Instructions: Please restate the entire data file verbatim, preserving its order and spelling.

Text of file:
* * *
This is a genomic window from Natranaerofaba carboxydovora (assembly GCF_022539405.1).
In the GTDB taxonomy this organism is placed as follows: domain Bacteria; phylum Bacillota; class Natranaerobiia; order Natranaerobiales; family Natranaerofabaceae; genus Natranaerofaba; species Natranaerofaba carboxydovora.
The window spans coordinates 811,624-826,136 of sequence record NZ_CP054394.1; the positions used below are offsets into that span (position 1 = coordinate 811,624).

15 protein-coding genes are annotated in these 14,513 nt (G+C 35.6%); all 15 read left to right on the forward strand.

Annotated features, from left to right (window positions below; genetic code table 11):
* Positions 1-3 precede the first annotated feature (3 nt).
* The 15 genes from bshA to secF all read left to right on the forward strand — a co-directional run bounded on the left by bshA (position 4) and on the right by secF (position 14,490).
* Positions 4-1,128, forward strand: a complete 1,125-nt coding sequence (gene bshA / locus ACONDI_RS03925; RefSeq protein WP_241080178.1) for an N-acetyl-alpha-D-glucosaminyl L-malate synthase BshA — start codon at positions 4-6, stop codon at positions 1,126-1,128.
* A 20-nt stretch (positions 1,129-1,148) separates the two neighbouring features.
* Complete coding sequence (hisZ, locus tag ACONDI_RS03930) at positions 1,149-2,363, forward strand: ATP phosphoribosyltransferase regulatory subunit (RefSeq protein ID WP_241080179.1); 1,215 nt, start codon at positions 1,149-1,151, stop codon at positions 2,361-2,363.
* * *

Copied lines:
This is a genomic window from Natranaerofaba carboxydovora (assembly GCF_022539405.1).
In the GTDB taxonomy this organism is placed as follows: domain Bacteria; phylum Bacillota; class Natranaerobiia; order Natranaerobiales; family Natranaerofabaceae; genus Natranaerofaba; species Natranaerofaba carboxydovora.
The window spans coordinates 811,624-826,136 of sequence record NZ_CP054394.1; the positions used below are offsets into that span (position 1 = coordinate 811,624).

15 protein-coding genes are annotated in these 14,513 nt (G+C 35.6%); all 15 read left to right on the forward strand.

Annotated features, from left to right (window positions below; genetic code table 11):
* Positions 1-3 precede the first annotated feature (3 nt).
* The 15 genes from bshA to secF all read left to right on the forward strand — a co-directional run bounded on the left by bshA (position 4) and on the right by secF (position 14,490).
* Positions 4-1,128, forward strand: a complete 1,125-nt coding sequence (gene bshA / locus ACONDI_RS03925; RefSeq protein WP_241080178.1) for an N-acetyl-alpha-D-glucosaminyl L-malate synthase BshA — start codon at positions 4-6, stop codon at positions 1,126-1,128.
* A 20-nt stretch (positions 1,129-1,148) separates the two neighbouring features.
* Complete coding sequence (hisZ, locus tag ACONDI_RS03930) at positions 1,149-2,363, forward strand: ATP phosphoribosyltransferase regulatory subunit (RefSeq protein ID WP_241080179.1); 1,215 nt, start codon at positions 1,149-1,151, stop codon at positions 2,361-2,363.